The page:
This project sought to develop, implement and evaluate a scholarly framework, processes and resources for peer review of learning and teaching in online and blended learning environments. Specific issues relating to online and blended learning environments were identified as well as the need for formative feedback and professional development. Workshop materials, case studies, and an annotated bibliography are among the resources on the project website.
Leading rich media implementation collaboratively: mobilising international, national and business expertise
This project provides frameworks for decision-making about the use of rich media technologies in learning, teaching, administration and research. The project website contains advice for professional development, information about rich media technologies, case studies, references and publications.
Building capacity among emerging occupational therapy academic leaders in curriculum renewal and evaluation at UQ and nationally
The Good Practice Guides serve as a quick reference guide for those undertaking curriculum design, renewal, review, and evaluation activities. Although developed for use within occupational therapy, the key principles described in the Guides have relevance for other health professions and curriculum development and renewal more broadly. Cases accompany many of these Good Practice Guides.
Articulating a transition pedagogy to scaffold and to enhance the first year student learning experience in Australian higher education
This fellowship focussed on the important role of the curriculum in first year transition, success and retention. A research-based 'transition pedagogy' was articulated framed around the identification of six First Year Curriculum Principles that stand out as supportive of first year learning engagement, success. These principles are Transition, Diversity, Design, Engagement, Assessment and Evaluation and monitoring. Several discipline case studies, an extensive engaged dissemination strategy and other resources are available from the fellowship website.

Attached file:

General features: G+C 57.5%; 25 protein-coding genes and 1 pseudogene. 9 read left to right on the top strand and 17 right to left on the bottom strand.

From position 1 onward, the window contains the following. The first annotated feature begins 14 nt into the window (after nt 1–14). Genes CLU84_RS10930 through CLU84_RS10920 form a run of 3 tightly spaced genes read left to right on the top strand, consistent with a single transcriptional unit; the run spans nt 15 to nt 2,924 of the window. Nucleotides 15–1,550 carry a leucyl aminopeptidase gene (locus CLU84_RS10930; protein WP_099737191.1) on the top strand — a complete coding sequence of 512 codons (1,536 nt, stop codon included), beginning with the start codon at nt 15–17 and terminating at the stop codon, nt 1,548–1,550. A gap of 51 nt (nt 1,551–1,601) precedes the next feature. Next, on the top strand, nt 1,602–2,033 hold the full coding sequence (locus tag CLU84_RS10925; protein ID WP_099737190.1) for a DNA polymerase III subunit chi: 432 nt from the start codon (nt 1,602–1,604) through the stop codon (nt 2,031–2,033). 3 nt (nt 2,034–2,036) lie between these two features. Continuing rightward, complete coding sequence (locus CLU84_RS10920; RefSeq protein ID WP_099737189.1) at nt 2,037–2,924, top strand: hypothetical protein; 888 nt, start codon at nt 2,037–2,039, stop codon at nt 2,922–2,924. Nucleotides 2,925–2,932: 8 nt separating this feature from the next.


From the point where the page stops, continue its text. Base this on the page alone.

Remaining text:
This online resource provides practical ideas and strategies for academic and professional practitioners responsible for designing curricula to support first year university students. It advocates for intentional first year curriculum design using six first year curriculum principles: Transition, Diversity, Design, Engagement, Assessment, Evaluation and Monitoring. The website features resources including a briefing paper on first year assessment and checklists with useful tips for first year teachers, program coordinators and institutional leaders of learning and teaching. It would be particularly useful for academic staff responsible for designing first year curricula across disciplines. Professional staff who support first year curriculum design and delivery in such areas as blended learning will also find this a very useful site. This resource raises awareness of the multidimensional nature of the first year curriculum, drawing attention to the importance of supporting student diversity through the purposeful design of fit-for-purpose learning activities and assessment tasks. As such it would be useful for academic development staff who provide institution-level support to enhance the quality of first year curricula. The focus on evaluation and monitoring is particularly important for its emphasis on the value of continuous review and improvement of first year curricula. Discipline-based case studies are another feature of the resource. Exemplars are drawn from such fields as Law and the Creative Arts, IT and Biology. Kift has sought the input of Australian and international expert commentators who review the case studies and provide input on key issues. This dimension is particularly useful as it provides an indication of the international relevance and appeal of the resource, as well as the rigour of its approach. In terms of accessibility, the website does not readily emerge from a quick Google search of the internet, so users may want to bookmark the site. Nevertheless, once you arrive, you will find the site relatively easy to navigate and resources readily downloadable using PDF-reading software. One of the challenges you may encounter is that this resource site is embedded within a larger site. If you navigate away from the ‘Transition Pedagogy’ area and follow some of the hyperlinks, it can be a little difficult to find your way back. It is important to be aware of this if you decide to pursue some of the interesting and informative links on the site.